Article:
Tuesday, 26 May 2015

Interframe Spaces (IFS)

Today I'll present Interframe Spaces (IFS). What is an IFS? The IFS is a quiet period that APs and STAs must wait before any 802.11 frame transmission.
There is several types of IFS, and starting form the shortest to longest, they are:

RIFS - Reduced Interframe Space
            Used only by 802.11n devices using MIMO; it proceeds data frames, and
            is used between frames of a Contention Free Burst, used when block
            acknowledgements are enabled. The length is always 2 microseconds.

SIFS - Short Interframe Space
            Used to determine the length of other IFSs. Commonly used IFS,
            whenever arbitration has been completed.
            Set to 10 micro seconds (b/g/n in 2.4GHz) and 16 mocroseconds (a/n/ac
            in 5GHz)

PIFS - PCF Interframe Space
            Used only with Channel Switch Announcement frame,
            which is one of the action frames from 802.11h. Equals to one slot time
            plus one SIFS.

DIFS - DCF Interframe Space
             Used to force ordinary data frames to stay quiet for enough time to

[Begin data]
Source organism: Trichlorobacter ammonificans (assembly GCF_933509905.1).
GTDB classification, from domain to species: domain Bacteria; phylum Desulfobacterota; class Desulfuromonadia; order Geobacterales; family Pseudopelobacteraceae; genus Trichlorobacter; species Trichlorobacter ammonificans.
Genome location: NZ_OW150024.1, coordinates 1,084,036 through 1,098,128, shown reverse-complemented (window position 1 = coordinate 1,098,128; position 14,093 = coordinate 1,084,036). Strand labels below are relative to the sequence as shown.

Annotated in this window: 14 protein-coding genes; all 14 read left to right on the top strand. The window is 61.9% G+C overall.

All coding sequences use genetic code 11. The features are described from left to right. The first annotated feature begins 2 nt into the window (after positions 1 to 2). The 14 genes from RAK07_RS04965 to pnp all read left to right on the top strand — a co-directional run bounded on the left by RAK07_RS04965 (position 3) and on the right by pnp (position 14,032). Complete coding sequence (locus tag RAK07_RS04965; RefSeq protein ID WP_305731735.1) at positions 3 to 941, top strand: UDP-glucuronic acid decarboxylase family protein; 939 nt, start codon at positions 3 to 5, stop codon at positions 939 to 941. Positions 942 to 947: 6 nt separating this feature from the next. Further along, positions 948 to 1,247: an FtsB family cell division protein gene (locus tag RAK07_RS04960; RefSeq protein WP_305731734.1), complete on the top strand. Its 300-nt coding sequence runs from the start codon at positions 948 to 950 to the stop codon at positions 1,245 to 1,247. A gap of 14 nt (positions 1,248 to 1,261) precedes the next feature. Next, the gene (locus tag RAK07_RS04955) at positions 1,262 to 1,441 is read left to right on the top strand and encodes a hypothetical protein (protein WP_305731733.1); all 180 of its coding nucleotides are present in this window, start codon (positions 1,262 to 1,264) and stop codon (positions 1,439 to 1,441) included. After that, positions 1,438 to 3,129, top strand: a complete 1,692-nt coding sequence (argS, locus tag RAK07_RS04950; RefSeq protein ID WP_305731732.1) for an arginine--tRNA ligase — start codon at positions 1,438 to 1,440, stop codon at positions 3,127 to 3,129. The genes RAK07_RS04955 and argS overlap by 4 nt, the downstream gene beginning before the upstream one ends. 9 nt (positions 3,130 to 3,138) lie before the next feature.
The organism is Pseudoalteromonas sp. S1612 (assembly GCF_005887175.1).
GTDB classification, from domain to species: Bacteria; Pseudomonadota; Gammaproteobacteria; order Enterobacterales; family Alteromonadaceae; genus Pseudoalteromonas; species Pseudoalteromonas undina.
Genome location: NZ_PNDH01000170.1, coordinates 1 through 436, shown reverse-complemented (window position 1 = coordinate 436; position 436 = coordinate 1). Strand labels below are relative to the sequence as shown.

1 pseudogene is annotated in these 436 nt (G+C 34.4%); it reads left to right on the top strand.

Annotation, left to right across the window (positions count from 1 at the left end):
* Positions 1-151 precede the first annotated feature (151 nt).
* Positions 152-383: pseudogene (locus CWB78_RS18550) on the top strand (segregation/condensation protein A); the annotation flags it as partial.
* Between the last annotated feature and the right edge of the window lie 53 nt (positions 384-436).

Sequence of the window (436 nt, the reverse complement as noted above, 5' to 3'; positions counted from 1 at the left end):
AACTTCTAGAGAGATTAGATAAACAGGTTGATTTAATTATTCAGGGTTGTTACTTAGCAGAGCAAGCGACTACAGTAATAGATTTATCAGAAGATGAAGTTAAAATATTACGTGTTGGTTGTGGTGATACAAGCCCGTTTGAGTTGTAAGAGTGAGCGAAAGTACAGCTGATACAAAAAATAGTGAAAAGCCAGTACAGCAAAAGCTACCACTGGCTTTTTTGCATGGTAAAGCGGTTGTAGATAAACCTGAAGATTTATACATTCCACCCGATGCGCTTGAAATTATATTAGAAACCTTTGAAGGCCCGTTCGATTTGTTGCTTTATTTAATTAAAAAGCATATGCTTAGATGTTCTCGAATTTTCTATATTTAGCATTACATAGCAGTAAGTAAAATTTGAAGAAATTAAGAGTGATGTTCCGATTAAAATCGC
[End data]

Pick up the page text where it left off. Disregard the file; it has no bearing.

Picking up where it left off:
allow higher-priority frames to have access to the channel. It's used
             before the arbitration process. Equals to a SIFS plus two slot times.
             Slot time:
             9 microseconds - a/n (5GHz) and g/n (2.4GHz, HT or ERP with short
             20 microseconds - b/g/n (2.4GHz, DSSS) and HT or ERP with long
             50 microseconds - FHSS
             Used only by APs and STAs that do not support QoS.

AIFS - Arbitration Interframe Space
             Used by APs and STAs that support 802.11e QoS. Used before the
             arbitration process. It's not a static value, it's value changes based on
             the priority level of the data, as based on 802.11e QoS:
             Voice & Video - 2 slot times
             Best Effort - 3 slot times
             Background - 7 slot times

EIFS - Extended Interframe Space
             Used to give APs and STAs a chance to retransmit after a failed frame
             reception. When APs or STAs hear a corrupt frame on the channel (FCS
             fails), they stay quiet for an EIFS. Set to SIFS plus DIFS plus the time it
             takes an Ack frame to transmit:
             364 microseconds - b/g/n (2.4GHz, DSSS)
             160 microseconds - a/n (5GHz), g/n (2.4GHz, OFDM)

No comments:

Post a Comment